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# Definitions Related to Illumination

## What is Illumination?

The luminous flux received by the surface per unit area is known as **illumination**. It is denoted by letter 'E' and is measured in **Lux**. Mathematically, illumination is given by,

$$\mathrm{\mathit{E}\:=\:\frac{\mathrm{Luminous\: flux}}{Area}}$$

In this article, let's check some of the definitions related to illumination.

## Brightness

The luminous intensity per unit surface are of the projected surface in the given direction is termed as brightness of that surface. It is denoted by the letter '*L*' and measured in candela/m^{2}.

Mathematically, if the luminous intensity of the source is '*I*' candela on area '*A*'. Then, the projected area will be *A*cosθ. Therefore, the brightness of the surface is given by,

$$\mathrm{\mathit{L}\:=\:\frac{\mathit{I}}{\mathit{A}\mathrm{cos\:\theta }}}$$

## Mean Horizontal Candle Power

The mean (or average) of candle power of source in all directions in a horizontal plane is known as mean horizontal candle power (MHCP).

## Mean Spherical Candle Power

The mean (or average) of candle power in all directions and in all planes from the source of light is termed as mean spherical candle power (MSCP).

## Mean Hemi-Spherical Candle Power

The mean (or average) of candle power in all directions above or below the horizontal plane passing through the source of light is called the mean hemi-spherical candle power (MHSCP).

## Reduction Factor

The ratio of the mean spherical candle power to the mean horizontal candle power of a source of light is known as reduction factor of the source of light, i.e.,

$$\mathrm{\mathrm{Reduction\: factor}\:=\:\frac{\mathrm{MSCP}}{\mathrm{ MHCP}}}$$

## Lamp Efficiency

The ratio of the luminous flux to the power input is known as lamp efficiency. The lamp efficiency is expressed in lumens per watts.

$$\mathrm{\mathrm{Lamp\: Efficiency}\:=\:\frac{\mathrm{Luminous\: flux}}{\mathrm{ power\:input}}}$$

## Specific Consumption

The ratio of electric power input to its average candle power is known as specific consumption, i.e.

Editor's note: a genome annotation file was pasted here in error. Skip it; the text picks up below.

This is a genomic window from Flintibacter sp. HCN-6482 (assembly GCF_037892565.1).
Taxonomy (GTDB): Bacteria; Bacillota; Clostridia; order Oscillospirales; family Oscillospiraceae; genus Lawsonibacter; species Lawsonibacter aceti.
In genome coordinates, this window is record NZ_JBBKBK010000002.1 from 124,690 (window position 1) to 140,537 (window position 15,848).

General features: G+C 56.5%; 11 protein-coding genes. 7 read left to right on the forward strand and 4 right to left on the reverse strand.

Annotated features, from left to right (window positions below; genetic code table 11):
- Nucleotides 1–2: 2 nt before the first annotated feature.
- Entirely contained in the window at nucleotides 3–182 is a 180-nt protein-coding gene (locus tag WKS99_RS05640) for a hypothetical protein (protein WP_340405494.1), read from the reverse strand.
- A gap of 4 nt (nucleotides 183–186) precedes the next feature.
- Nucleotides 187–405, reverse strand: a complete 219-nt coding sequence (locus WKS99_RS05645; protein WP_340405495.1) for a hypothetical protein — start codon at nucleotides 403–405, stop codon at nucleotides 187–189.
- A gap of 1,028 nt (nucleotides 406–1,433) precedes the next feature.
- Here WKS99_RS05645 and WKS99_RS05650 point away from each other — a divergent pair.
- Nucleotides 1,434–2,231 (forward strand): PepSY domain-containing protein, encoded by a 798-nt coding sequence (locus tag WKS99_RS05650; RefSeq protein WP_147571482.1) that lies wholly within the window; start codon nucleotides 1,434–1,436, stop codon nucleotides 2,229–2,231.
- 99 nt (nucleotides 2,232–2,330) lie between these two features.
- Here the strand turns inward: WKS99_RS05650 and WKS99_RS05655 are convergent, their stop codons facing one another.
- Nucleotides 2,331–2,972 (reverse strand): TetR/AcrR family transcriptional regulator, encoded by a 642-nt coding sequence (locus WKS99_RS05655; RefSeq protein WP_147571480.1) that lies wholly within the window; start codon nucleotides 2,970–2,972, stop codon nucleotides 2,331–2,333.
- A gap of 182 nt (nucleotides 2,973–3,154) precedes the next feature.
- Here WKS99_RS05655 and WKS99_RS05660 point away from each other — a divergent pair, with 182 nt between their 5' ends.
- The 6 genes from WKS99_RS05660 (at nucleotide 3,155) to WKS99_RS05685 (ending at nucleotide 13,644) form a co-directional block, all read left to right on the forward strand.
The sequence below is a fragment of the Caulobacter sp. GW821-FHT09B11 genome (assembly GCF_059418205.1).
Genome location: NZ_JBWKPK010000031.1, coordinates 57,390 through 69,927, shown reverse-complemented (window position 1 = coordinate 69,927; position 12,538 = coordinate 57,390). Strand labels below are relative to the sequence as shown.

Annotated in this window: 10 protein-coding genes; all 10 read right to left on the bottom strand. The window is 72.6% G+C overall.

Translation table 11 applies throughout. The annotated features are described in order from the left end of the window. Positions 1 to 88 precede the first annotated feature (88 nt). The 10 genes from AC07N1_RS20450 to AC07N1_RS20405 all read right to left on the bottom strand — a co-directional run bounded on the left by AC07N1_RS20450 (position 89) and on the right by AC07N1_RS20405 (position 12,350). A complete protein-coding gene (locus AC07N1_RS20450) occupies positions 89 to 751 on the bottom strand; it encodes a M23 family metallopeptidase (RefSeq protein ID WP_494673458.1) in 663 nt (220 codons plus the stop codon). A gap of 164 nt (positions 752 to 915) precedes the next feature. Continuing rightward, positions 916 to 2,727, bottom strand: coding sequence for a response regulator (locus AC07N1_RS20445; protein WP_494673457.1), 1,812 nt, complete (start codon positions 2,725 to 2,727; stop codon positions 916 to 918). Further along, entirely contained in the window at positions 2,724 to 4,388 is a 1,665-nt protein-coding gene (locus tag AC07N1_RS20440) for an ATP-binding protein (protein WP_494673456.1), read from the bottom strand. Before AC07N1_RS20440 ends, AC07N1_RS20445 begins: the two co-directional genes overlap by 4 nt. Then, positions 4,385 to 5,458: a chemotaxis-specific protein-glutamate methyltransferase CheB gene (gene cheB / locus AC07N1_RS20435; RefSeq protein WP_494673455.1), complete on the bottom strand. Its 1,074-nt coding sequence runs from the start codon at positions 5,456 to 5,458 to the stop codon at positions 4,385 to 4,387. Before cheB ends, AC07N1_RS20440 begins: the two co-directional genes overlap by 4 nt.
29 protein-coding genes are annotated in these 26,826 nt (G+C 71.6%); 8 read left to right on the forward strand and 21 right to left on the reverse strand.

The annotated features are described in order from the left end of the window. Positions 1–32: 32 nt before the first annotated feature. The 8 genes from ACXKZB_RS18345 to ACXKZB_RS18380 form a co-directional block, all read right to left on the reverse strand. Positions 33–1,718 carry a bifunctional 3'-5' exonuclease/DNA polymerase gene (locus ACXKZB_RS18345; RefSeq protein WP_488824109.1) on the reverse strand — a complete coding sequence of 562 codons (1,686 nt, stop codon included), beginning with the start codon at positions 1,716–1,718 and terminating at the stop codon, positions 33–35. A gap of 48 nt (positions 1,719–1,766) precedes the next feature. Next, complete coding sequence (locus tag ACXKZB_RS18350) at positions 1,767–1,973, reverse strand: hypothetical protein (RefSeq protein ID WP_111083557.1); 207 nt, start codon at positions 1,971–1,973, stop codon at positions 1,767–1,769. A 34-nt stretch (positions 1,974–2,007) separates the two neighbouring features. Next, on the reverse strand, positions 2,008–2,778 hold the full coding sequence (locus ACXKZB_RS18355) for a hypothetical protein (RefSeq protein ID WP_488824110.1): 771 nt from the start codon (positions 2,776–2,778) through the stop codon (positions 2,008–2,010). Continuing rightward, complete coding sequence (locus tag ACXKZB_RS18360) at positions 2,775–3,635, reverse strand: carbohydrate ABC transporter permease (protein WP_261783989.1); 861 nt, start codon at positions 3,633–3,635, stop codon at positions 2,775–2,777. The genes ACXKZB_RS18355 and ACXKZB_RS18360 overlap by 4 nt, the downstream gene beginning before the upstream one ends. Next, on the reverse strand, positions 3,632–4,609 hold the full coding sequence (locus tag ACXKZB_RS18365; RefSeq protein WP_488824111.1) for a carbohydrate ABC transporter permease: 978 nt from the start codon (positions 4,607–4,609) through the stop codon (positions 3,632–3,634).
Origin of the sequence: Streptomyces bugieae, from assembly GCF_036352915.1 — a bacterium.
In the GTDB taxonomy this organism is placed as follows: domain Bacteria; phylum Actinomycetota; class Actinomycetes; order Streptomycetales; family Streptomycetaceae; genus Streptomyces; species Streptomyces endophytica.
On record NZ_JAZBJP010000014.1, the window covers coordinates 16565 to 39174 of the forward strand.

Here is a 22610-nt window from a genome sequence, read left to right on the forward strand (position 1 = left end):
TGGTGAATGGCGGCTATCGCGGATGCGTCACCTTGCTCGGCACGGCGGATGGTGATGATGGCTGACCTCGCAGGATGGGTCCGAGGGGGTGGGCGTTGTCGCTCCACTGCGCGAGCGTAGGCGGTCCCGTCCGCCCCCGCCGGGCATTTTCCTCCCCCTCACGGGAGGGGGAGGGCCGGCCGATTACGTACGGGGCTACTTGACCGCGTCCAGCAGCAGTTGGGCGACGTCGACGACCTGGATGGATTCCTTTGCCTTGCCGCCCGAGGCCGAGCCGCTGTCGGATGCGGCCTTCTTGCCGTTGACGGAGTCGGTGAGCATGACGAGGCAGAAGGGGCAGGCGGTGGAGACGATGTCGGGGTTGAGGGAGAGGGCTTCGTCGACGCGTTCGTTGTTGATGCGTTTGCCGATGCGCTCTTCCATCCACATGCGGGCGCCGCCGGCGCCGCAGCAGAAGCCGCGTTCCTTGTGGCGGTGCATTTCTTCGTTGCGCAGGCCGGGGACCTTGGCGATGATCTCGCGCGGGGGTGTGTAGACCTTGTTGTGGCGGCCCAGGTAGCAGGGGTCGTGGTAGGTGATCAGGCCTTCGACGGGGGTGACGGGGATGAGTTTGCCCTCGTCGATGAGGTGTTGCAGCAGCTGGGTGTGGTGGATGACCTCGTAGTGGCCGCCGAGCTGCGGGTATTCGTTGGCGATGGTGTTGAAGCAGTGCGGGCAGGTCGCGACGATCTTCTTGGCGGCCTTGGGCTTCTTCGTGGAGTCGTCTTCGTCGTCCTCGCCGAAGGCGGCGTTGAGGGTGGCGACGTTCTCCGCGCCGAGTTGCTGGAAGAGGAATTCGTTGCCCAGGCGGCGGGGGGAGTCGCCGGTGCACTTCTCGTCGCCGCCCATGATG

$$\mathrm{\mathrm{Specific\: consumption}\:=\:\frac{\mathrm{Input \:electric \:power}}{\mathrm{Average\: candle\: power}}}$$

## Space to Height Ratio

It is defined as the ratio of horizontal distanced between adjacent lamps to the height of their mounting.

## Utilization Factor

The ratio of total number of lumens reaching the working plane to the total number of lumens emitting from the source is known as utilization factor, i.e.

$$\mathrm{\mathrm{Utilization\: factor}\:=\:\frac{\mathrm{Total\: lumens\: reaching\: the\: working\: plane}}{\mathrm{Total\: lumens\: emitting\: from\: the\: source}}}$$

## Maintenance Factor

The ratio of illumination under normal working conditions to the illumination when everything is clean is known as maintenance factor, i.e.

$$\mathrm{\mathrm{Maintenance\: factor}\:=\:\frac{\mathrm{Illumination\: under\: normal\: working \:conditions}}{\mathrm{Illumination\: under\: everything\: is\: clean}}}$$

Normally, the value of maintenance factor is less than unity and in practice, it will be around 0.8. From the definition, it is clear that the frequent cleaning of the lamp improves the maintenance factor.

## Depreciation Factor

The ratio of initial illumination to the ultimate maintained illumination on the working plane is known as depreciation factor. Mathematically, it is defined as the reciprocal of maintenance factor, i.e.

$$\mathrm{\mathrm{Depreciation\: factor}\:=\:\frac{\mathrm{1}}{\mathrm{Maintenance \:factor}}}$$

The value of the depreciation factor is always greater than unity.

## Waste Light Factor

When a surface is illuminated by several number of sources of light, then certain amount of light is wasted due to overlapping of light waves. The measure of this wastage of light is termed as waste light factor.

## Reflection Factor

When the light rays incident on a surface, some of the rays are reflected from the surface and a portion of the incident light is absorbed by the surface.

Thus, the ratio of luminous flux leaving the surface to the luminous flux incident on the surface is termed as reflection factor and is given as

$$\mathrm{\mathrm{Reflection\: factor}\:=\:\frac{\mathrm{Reflected \:light}}{\mathrm{Incident \:light}}}$$

The reflection factor is also known as **coefficient of reflection** and its value is always less than unity.

## Beam Factor

The ratio of the lumens in a beam of a projector of the lamp to the lumens given out by the lamp is known as beam factor. The value of beam factor varies from 0.3 to 0.6.

This factor is used to determine the absorption of light by the reflector and front glass of the projector lamp.

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